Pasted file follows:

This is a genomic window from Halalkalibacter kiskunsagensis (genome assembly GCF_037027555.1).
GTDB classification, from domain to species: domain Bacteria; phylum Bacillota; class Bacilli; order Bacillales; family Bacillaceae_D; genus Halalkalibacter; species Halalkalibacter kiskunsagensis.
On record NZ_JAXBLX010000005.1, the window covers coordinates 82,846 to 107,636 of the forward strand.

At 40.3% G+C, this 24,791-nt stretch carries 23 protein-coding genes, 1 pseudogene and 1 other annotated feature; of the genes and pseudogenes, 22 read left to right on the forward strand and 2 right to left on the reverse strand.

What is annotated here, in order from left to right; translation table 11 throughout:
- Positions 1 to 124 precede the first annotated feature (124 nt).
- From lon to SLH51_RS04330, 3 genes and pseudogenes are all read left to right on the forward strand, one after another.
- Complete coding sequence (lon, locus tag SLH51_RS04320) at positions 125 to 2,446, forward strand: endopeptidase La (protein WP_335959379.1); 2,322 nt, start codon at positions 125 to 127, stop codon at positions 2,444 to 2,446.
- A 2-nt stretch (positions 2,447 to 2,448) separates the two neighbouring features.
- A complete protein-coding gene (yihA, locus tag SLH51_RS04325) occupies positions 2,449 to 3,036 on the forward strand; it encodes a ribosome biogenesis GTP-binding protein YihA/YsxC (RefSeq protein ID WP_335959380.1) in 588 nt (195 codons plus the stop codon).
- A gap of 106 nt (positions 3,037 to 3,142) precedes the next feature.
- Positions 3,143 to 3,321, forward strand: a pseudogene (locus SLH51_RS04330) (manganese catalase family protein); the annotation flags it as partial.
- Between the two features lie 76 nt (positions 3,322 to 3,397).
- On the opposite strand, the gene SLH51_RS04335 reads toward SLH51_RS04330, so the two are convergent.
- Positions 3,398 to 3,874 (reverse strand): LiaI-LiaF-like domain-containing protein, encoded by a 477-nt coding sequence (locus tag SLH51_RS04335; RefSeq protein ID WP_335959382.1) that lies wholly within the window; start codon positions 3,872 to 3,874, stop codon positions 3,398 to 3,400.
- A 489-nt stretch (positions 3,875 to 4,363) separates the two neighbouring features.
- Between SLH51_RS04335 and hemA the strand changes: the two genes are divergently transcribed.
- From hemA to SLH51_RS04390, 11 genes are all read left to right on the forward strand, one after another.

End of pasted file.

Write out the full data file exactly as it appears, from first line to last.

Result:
This is a genomic window from Halalkalibacter kiskunsagensis (genome assembly GCF_037027555.1).
GTDB classification, from domain to species: domain Bacteria; phylum Bacillota; class Bacilli; order Bacillales; family Bacillaceae_D; genus Halalkalibacter; species Halalkalibacter kiskunsagensis.
On record NZ_JAXBLX010000005.1, the window covers coordinates 82,846 to 107,636 of the forward strand.

At 40.3% G+C, this 24,791-nt stretch carries 23 protein-coding genes, 1 pseudogene and 1 other annotated feature; of the genes and pseudogenes, 22 read left to right on the forward strand and 2 right to left on the reverse strand.

What is annotated here, in order from left to right; translation table 11 throughout:
- Positions 1 to 124 precede the first annotated feature (124 nt).
- From lon to SLH51_RS04330, 3 genes and pseudogenes are all read left to right on the forward strand, one after another.
- Complete coding sequence (lon, locus tag SLH51_RS04320) at positions 125 to 2,446, forward strand: endopeptidase La (protein WP_335959379.1); 2,322 nt, start codon at positions 125 to 127, stop codon at positions 2,444 to 2,446.
- A 2-nt stretch (positions 2,447 to 2,448) separates the two neighbouring features.
- A complete protein-coding gene (yihA, locus tag SLH51_RS04325) occupies positions 2,449 to 3,036 on the forward strand; it encodes a ribosome biogenesis GTP-binding protein YihA/YsxC (RefSeq protein ID WP_335959380.1) in 588 nt (195 codons plus the stop codon).
- A gap of 106 nt (positions 3,037 to 3,142) precedes the next feature.
- Positions 3,143 to 3,321, forward strand: a pseudogene (locus SLH51_RS04330) (manganese catalase family protein); the annotation flags it as partial.
- Between the two features lie 76 nt (positions 3,322 to 3,397).
- On the opposite strand, the gene SLH51_RS04335 reads toward SLH51_RS04330, so the two are convergent.
- Positions 3,398 to 3,874 (reverse strand): LiaI-LiaF-like domain-containing protein, encoded by a 477-nt coding sequence (locus tag SLH51_RS04335; RefSeq protein ID WP_335959382.1) that lies wholly within the window; start codon positions 3,872 to 3,874, stop codon positions 3,398 to 3,400.
- A 489-nt stretch (positions 3,875 to 4,363) separates the two neighbouring features.
- Between SLH51_RS04335 and hemA the strand changes: the two genes are divergently transcribed.
- From hemA to SLH51_RS04390, 11 genes are all read left to right on the forward strand, one after another.